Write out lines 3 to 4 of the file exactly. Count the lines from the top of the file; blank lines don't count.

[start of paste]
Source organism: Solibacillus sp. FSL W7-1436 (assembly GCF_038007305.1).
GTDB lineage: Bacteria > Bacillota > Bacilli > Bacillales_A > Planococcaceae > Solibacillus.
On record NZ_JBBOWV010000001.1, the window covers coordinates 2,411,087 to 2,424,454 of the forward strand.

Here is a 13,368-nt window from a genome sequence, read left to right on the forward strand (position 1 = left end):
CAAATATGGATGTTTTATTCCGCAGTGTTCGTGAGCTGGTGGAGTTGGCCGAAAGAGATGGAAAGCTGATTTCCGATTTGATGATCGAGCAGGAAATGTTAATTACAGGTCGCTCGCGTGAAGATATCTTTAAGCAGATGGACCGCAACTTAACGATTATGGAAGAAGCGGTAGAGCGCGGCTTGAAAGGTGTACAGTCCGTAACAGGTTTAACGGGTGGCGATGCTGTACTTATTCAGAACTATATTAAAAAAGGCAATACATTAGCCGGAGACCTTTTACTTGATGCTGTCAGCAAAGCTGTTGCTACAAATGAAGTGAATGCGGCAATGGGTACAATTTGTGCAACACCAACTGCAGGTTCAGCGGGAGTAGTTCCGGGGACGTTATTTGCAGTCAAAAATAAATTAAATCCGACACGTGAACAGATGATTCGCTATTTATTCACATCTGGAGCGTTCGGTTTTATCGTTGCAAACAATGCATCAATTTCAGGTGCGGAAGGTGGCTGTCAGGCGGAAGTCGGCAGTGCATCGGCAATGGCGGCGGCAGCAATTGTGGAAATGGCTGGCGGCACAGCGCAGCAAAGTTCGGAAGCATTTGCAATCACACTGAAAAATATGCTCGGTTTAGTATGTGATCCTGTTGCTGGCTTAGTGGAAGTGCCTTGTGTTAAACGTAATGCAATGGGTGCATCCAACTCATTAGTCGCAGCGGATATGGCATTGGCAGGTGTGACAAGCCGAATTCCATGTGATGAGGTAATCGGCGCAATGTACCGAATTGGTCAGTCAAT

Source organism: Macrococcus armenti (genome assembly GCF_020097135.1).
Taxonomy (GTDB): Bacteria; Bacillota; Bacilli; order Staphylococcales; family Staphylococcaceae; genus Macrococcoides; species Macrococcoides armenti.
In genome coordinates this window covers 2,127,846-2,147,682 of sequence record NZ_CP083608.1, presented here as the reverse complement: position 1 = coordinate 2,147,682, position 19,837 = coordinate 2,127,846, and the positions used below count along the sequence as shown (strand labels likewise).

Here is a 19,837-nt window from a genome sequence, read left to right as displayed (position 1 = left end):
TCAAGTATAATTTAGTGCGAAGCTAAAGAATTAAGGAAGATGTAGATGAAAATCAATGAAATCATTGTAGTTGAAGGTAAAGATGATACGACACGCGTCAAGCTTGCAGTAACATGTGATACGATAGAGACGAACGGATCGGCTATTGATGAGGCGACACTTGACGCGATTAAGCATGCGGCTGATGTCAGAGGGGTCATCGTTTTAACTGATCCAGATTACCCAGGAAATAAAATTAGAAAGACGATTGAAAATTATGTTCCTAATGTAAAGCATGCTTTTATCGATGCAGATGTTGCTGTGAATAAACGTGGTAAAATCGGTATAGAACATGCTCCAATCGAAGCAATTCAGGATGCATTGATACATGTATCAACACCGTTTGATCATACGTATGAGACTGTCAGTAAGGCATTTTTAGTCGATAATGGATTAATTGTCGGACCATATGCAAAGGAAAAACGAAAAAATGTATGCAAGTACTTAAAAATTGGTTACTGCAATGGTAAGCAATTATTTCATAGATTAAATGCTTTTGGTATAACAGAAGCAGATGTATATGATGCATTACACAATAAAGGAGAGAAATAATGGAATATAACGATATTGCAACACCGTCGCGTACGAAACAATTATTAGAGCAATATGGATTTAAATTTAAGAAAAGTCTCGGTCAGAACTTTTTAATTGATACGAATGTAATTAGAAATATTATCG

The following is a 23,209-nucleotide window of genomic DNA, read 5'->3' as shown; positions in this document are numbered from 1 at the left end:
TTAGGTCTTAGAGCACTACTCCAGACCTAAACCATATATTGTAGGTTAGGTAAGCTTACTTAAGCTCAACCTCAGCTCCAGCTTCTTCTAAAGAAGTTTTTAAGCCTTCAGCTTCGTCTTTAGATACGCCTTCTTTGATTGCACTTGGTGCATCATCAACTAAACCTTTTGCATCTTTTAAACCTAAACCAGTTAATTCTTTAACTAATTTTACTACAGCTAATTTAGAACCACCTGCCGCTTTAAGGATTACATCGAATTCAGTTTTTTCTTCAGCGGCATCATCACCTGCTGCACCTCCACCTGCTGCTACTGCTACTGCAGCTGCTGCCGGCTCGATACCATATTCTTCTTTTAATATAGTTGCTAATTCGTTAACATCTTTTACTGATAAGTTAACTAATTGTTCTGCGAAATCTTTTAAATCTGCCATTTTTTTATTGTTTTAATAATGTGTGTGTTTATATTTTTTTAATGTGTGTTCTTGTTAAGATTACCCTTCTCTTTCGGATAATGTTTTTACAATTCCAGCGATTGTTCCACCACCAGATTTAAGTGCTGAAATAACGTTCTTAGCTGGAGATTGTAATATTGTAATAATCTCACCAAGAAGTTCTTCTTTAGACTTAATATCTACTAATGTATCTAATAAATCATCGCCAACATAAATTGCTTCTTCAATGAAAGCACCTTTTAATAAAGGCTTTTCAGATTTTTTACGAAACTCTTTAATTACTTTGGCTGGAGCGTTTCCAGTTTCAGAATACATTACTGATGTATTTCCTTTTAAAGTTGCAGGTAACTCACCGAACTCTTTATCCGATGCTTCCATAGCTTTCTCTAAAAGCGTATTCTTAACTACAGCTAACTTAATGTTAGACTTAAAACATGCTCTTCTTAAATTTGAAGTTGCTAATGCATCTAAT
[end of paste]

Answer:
On record NZ_JBBOWV010000001.1, the window covers coordinates 2,411,087 to 2,424,454 of the forward strand.

Here is a 13,368-nt window from a genome sequence, read left to right on the forward strand (position 1 = left end):